It is nice to see academia getting involved in such research because academics — unlike patent lawyers — do not speak for their patents-dependent wallet. They just work with the data they have and almost every time they just find that software patents are bad for the economy, competition, etc. There is a recent study on this.

The BBC was supposed to be different. Since it is funded by the public, it is supposed to be agenda-agnostic, but it is not. If it hires senior staff from Microsoft UK, it is only a matter of time before it become some anti-Linux propaganda machine at worst and one that totally ignores GNU/Linux at best (in reality it’s a mixture of both).

Shunning SUSE in FOSS and Linux Events

Posted in Microsoft, OpenSUSE, SLES/SLED at 2:43 pm by Dr. Roy Schestowitz

Markus Rex of Novell
Collaboration Summit/ELC Joint Reception. Markus Rex is on the right.

Summary: The problem with SUSE promotion which transcends its own turf and how it might be worth dealing with this

According to some new posts, the Microsoft-sponsored SUSE is not just making events of its own but also has its representatives visit others. Basically, the SUSE bias is dangerous because its end goal is to promote SLE* (whether intentional or not), which is taxed by Microsoft and promotes the use of proprietary software from Microsoft, as we last showed this afternoon. Over the years (since 2006) we have covered many examples where SUSE took actions which directly harmed GNU/Linux but promoted SUSE, often at the expense of other distributions and not UNIX, Windows, or Mac OS. Who does that really help? And who is actually making money from SUSE? That would be Microsoft. The only suggestible thing that can counter this trend is the discouragement of SUSE promotion in any of the FOSS and Linux events. SUSE promotion is partly funded by Microsoft (there was recently another cash infusion). It is Microsoft that gains from all that. Avoid SUSE sponsorships (Microsoft money) and do not give it much room or positive exposure. That is all we can advise one does when setting up a conference.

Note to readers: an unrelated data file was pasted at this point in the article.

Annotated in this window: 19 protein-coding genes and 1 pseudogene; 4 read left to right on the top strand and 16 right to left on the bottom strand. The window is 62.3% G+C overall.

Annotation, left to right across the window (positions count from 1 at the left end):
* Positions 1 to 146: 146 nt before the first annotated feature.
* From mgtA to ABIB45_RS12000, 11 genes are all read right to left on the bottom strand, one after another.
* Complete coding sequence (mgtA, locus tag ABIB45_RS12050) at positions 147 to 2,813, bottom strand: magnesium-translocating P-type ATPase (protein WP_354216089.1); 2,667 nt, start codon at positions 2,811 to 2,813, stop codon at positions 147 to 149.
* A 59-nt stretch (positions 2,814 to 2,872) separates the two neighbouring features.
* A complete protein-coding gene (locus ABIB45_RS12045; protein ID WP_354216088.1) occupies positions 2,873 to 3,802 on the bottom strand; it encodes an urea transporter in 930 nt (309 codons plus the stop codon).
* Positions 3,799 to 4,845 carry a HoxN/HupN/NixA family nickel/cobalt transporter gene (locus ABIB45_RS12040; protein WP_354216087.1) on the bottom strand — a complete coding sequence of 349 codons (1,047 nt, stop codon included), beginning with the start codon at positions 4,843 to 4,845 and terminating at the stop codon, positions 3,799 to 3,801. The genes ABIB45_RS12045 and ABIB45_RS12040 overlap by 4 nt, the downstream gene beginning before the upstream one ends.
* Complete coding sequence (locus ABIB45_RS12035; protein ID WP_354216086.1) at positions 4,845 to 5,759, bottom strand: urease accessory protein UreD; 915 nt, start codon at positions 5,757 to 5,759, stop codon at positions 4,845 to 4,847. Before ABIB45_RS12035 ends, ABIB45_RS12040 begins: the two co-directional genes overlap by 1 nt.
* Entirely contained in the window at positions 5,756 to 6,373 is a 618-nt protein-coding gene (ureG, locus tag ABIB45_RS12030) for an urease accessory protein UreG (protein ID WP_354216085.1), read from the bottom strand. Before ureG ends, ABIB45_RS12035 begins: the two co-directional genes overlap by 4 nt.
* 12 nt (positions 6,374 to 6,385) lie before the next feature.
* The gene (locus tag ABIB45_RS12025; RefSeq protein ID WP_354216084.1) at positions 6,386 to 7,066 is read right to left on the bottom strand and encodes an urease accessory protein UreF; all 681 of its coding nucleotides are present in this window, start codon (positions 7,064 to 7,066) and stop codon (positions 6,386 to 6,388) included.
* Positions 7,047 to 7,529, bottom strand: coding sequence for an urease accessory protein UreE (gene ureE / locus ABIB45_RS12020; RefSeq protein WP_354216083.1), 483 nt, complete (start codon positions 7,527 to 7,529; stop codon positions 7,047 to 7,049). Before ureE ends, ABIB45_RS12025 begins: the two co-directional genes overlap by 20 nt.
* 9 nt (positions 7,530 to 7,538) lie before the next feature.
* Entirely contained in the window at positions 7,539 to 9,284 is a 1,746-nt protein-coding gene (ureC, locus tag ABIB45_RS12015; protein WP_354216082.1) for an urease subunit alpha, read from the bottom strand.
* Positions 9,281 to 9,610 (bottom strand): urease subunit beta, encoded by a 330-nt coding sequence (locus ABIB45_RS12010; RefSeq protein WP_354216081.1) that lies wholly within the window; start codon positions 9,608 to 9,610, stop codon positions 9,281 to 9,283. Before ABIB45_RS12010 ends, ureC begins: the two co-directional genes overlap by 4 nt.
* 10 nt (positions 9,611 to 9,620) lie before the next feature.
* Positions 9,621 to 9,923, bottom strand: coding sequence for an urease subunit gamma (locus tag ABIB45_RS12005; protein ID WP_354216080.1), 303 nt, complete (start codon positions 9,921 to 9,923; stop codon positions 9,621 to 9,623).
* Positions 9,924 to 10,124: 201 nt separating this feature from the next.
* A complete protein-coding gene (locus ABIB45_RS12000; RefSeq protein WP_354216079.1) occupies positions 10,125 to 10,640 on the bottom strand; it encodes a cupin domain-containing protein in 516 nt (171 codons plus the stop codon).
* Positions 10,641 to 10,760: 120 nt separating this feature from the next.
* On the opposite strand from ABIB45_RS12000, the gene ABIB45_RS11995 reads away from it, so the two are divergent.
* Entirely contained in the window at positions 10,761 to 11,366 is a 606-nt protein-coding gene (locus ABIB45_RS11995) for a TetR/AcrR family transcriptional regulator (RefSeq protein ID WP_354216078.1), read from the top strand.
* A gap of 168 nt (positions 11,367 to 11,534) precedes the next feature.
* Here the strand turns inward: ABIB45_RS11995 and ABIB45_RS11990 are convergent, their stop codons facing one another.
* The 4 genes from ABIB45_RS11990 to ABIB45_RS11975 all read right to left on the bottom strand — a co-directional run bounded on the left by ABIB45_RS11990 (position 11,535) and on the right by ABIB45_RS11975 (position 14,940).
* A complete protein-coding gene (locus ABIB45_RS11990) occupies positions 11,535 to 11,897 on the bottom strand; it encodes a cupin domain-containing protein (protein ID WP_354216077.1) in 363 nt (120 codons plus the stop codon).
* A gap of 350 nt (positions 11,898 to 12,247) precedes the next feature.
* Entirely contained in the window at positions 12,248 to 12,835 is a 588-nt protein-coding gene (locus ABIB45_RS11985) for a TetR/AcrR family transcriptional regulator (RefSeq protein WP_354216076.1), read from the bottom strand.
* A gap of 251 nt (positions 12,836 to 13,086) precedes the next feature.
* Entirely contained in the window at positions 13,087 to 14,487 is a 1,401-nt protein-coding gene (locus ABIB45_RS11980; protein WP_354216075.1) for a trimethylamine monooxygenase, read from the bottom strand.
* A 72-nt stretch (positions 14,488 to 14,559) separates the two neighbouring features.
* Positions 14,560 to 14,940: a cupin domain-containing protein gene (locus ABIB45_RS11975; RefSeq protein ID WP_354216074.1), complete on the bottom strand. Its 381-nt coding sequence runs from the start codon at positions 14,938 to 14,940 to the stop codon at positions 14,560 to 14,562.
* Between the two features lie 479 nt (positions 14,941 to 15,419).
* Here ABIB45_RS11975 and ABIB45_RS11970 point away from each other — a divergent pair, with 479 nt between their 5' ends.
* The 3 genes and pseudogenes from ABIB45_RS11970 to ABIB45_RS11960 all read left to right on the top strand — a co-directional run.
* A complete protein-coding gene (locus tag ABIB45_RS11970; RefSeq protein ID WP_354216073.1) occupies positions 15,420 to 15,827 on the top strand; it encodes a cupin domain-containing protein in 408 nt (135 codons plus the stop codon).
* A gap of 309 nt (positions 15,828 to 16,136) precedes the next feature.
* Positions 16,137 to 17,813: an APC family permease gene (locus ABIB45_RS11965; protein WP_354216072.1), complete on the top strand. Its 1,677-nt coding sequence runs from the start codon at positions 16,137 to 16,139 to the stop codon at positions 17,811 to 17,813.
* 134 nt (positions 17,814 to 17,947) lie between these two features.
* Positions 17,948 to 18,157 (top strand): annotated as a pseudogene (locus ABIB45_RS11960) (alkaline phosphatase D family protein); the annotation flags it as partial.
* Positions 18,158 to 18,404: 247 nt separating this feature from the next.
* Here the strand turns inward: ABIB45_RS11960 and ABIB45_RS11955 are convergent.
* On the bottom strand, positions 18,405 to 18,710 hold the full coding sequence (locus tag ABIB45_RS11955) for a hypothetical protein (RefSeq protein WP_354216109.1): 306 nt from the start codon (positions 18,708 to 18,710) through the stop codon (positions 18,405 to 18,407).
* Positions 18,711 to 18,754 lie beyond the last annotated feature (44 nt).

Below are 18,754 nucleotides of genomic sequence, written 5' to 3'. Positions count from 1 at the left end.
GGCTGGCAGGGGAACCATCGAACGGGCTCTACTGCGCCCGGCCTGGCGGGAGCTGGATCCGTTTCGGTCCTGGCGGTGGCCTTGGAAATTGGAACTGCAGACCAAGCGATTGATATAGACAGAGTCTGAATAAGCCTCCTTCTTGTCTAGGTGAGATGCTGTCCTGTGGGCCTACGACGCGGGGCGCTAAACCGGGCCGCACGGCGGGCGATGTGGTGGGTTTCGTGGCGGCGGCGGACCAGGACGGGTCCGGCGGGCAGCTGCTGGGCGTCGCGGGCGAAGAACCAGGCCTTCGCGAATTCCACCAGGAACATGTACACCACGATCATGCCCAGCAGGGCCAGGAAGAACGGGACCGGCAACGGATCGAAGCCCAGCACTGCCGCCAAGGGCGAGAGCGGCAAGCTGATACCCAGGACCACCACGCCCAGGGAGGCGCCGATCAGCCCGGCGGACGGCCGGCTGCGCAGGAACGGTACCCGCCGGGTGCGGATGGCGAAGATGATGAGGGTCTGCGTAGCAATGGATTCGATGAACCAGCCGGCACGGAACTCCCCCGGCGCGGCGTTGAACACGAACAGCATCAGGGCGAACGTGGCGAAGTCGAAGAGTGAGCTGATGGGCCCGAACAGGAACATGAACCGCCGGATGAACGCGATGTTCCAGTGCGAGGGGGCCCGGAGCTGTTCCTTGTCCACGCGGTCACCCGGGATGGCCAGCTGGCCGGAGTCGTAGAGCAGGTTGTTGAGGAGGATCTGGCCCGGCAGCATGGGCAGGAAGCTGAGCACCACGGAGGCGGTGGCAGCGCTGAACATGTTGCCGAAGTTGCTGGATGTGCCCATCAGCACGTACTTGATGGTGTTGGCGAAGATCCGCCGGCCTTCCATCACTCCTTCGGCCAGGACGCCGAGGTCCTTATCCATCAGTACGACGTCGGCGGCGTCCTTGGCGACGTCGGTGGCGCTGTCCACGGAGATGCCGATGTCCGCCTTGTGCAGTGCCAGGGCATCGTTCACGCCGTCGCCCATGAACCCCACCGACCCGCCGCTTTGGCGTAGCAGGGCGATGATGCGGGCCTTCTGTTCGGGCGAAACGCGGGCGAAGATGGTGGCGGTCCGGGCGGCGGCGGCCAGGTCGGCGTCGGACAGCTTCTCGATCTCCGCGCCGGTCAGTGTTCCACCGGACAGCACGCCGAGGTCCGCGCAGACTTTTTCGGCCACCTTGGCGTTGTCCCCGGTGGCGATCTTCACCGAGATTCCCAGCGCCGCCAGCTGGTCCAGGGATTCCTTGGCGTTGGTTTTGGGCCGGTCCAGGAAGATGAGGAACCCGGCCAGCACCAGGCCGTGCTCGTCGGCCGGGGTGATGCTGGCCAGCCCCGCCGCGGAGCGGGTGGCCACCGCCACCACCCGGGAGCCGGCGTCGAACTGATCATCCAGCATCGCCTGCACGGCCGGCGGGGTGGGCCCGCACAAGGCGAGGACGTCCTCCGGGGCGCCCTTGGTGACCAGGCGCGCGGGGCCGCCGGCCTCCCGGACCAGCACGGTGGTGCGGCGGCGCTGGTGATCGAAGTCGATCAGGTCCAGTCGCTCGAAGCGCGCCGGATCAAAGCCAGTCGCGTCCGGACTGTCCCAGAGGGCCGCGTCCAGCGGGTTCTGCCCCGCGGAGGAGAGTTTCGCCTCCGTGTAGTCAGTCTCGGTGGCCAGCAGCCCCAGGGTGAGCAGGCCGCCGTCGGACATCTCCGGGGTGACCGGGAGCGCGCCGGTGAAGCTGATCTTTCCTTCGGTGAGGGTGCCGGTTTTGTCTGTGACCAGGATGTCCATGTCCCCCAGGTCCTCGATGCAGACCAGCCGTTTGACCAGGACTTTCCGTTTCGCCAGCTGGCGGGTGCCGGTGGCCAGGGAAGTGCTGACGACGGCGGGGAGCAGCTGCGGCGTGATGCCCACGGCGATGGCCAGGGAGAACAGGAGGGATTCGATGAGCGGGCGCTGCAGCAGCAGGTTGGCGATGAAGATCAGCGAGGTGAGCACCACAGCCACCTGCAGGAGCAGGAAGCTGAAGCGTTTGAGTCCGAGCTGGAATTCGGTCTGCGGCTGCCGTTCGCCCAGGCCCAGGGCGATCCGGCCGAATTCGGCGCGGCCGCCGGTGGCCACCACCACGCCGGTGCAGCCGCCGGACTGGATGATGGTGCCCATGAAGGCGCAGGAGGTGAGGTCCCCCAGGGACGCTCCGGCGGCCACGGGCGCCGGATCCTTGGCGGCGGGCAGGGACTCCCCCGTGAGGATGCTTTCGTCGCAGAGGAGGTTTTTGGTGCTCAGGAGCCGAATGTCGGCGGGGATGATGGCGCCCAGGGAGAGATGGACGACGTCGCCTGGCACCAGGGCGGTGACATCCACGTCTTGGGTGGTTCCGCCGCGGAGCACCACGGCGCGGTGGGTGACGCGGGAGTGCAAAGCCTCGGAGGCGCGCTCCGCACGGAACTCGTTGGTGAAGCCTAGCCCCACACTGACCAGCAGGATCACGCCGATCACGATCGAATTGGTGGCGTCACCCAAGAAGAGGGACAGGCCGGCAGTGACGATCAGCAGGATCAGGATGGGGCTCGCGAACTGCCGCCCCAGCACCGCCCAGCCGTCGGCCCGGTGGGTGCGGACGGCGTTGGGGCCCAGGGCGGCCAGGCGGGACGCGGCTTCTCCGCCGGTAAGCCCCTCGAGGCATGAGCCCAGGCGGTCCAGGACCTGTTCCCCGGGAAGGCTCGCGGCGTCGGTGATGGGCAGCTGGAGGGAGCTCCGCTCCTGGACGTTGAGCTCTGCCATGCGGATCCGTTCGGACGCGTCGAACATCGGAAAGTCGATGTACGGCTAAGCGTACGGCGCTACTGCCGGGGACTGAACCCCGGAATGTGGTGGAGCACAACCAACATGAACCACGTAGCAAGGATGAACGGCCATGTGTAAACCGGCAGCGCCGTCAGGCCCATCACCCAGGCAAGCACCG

Links 24/8/2011: Fedora 16 Alpha, South Korean Government Wants Own Free/Libre OS

Posted in News Roundup at 10:14 am by Dr. Roy Schestowitz

GNOME bluefish

Contents

GNU/Linux

  • DELL D620 power usage (Win 7 vs Mint 11)

    I recently bought a JOEL Wattforbrugsmåler.

    My laptop, a Dell D620, has both Windows and Linux (Dualboot).
    I was curious to see whether there was any difference in power consumption during idle, so I decided to put my new device to use!

    I removed the battery from the laptop and plugged the charger into my power measuring device before I made sure Windows 7 was running up-to-date drivers, while Linux ran the default drivers.
    I then disabled all non-default services and removed any third-party programs from the startup. I booted into each os, let it run for some time (to make sure it was indeed idle) before turning on the clock.

  • Why have you switched to GNU/Linux?

    A long time ago when I was using Windows I realized that many applications were trying to constrain me from doing certain tasks. I was unable to play a certain format or had to install applications that I did not want on my system. I started to think critically as to why I am using Windows and if there is some kind of alternative that I could use instead. Prior to this, I used Mac OS but I knew that both operating systems are proprietary and want to limit the end user. I got tired of being manipulated to use a particular application and having bloatware already pre-installed on my computer. After searching the Internet for alternatives to Mac OS and Windows I found this really cool operating system that is called GNU/Linux.

  • Kernel Space

  • Applications

  • Desktop Environments

    • What GNOME Can Learn from KDE’s Recovery

      When users complain about GNOME 3, inevitably they compare its release to KDE 4.0′s. One KDE developer has told me that he dislikes the comparison, but, in the absence of other parallels, it continues to be made.

      However, one part of the analogy that hasn’t been explored is KDE’s recovery from its user revolt, and whether GNOME is in any position to emulate that as well.

      KDE’s recovery has not received much notice. It hasn’t been covered by the free software media. Often, too, it is overshadowed by those still loyal to the KDE 3 series, who continue to express their dissatisfaction at every opportunity.

    • K Desktop Environment/KDE SC)

      • Say No to Big Oil